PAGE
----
"Was ist dein Vorname?"

Translation:What is your first name?

January 20, 2013



What is the difference between Wie ist dein Name and Was ist dein Name?

October 17, 2014


I wouldn't ask someone "Wie ist dein Name?" because wie means how, so Wie ist dein Name? translates to: How is your name? and then the other person could answer something like "my name is doing pretty well". However, you can ask "Wie heißt du?" (informal) or "Wie heißen Sie?" (formal).

January 14, 2015


According to another source, "Wie ist dein Vorname?" (Name, in your cases) is actually still used in German as a strange oddity despite falling out of use in English. That being said, for the sake of all of us who want to learn German, I think "Was ist dein Vorname?" is better as it is one less anomaly to memorize and should still make sense to a native German speaker.

April 30, 2015


"Was ist dein Vorname" is not wrong, and people will understand you, but it's very strange to say. Nobody says that. "Wie ist dein Vorname" is much better.

  • the German guy sitting next to me.
May 11, 2015


Exactly. We have to remember that languages do not translate 1:1, and what seems odd in direct machine translation to English may not be odd in another language. I have spoken to many people from many different areas who all near-instinctively use "how" rather than "what" until they're corrected (and even then might use "how" unconsciously - "how is your name?" "How is your town called?")

May 17, 2015


I entered 'forename' instead of 'first name' and lost a heart...but they mean the same thing.

February 12, 2013


I have never heard anyone call a first name a "forename", but that just means it is not common. Is that a British way of talking?

August 24, 2014

  • 1644

It's a legitimate English word and means "first name." http://www.merriam-webster.com/dictionary/forename

June 14, 2015


Me too, I've never heard forename. It's probably a different dialect. #DIALECTPROBLEMS

February 26, 2015


Forename, and correspondingly Surname (meaning last name) is very common in British Standard English in every day usage as well as in terms of official form filling etc. ... I also used forename, for British users it would greatly help if it was accepted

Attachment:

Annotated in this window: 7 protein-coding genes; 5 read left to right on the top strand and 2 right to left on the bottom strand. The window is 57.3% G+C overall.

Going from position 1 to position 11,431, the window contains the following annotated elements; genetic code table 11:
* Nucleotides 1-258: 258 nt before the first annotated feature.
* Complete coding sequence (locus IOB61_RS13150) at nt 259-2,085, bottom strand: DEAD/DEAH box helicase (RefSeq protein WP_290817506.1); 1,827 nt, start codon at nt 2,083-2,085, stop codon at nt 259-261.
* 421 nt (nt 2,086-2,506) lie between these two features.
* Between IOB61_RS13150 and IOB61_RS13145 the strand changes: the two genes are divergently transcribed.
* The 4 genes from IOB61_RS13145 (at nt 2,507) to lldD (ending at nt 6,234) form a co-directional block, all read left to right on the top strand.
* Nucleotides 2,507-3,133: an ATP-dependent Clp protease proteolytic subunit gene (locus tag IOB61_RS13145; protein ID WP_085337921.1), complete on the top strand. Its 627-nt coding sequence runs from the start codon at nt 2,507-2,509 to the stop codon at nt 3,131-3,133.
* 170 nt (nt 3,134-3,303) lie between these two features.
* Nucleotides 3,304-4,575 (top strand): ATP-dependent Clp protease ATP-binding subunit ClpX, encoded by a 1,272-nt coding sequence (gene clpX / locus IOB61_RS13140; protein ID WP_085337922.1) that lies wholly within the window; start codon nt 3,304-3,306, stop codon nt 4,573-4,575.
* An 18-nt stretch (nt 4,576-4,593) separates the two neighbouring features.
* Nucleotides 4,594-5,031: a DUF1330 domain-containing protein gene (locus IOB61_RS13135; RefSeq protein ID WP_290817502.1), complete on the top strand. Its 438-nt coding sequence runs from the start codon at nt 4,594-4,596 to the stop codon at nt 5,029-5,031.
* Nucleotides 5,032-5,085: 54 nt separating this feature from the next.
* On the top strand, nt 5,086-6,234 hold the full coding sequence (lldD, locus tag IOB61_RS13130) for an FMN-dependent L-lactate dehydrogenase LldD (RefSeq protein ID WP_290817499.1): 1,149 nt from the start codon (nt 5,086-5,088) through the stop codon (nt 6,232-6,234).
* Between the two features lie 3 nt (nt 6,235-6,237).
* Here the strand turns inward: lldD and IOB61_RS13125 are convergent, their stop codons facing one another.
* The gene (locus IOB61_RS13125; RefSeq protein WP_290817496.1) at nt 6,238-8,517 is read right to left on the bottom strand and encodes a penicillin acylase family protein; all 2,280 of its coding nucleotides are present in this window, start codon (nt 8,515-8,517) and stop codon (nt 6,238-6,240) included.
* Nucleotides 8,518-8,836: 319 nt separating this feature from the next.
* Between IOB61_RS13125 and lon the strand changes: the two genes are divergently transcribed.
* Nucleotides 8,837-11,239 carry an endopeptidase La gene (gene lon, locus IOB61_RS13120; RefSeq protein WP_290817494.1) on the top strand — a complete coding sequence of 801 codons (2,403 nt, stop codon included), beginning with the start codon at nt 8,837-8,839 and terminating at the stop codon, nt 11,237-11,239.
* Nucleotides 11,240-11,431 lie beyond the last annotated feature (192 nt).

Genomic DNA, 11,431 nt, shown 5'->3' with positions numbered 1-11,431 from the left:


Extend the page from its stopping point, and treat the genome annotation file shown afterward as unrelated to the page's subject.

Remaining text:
July 18, 2018


I really wish it would accept "forename". Obviously "vor" is where the suffic "fore" came from in English.

For me it really helps to figure out the literal translation and remember that. Like, the German word for pet is literaly house-animal.

October 13, 2014


Slight nitpick, fore- and vor- both came from a common ancestor, fore- is not a descendant of vor-

March 13, 2015


When meeting a new person, is it strange to ask "Was ist dein Vorname?" Also, Is it appropriate to simply ask "Was ist dein Name?" or is it better to use "Wie heißen Sie?"

February 21, 2013


Better to use Wie heissen SIe. Also, normally one would ask Wie ist dein Name, not Was...

April 6, 2013


I was also wondering if it is not presumptuous to ask someone who has not volunteered their name, Perhaps I wish to be called, "Mrs. X" or "Mrs. Professsor X" and not, "hey, Annie...'

November 29, 2014


Mr. F

March 27, 2015


Earlier in Duolingo I got the sentence, "Wie ist dein Vorname?" translating to the exact same English question. Which one is used more in German?

January 25, 2014


It’s a subtle difference. “Was ist dein Vorname?” (what) would be used as when somebody is asking you your name for the first time, while “Wie ist dein Vorname?” (how) sounds a bit more like asking how you say it or write it exactly, as if the person hadn’t understood it at first.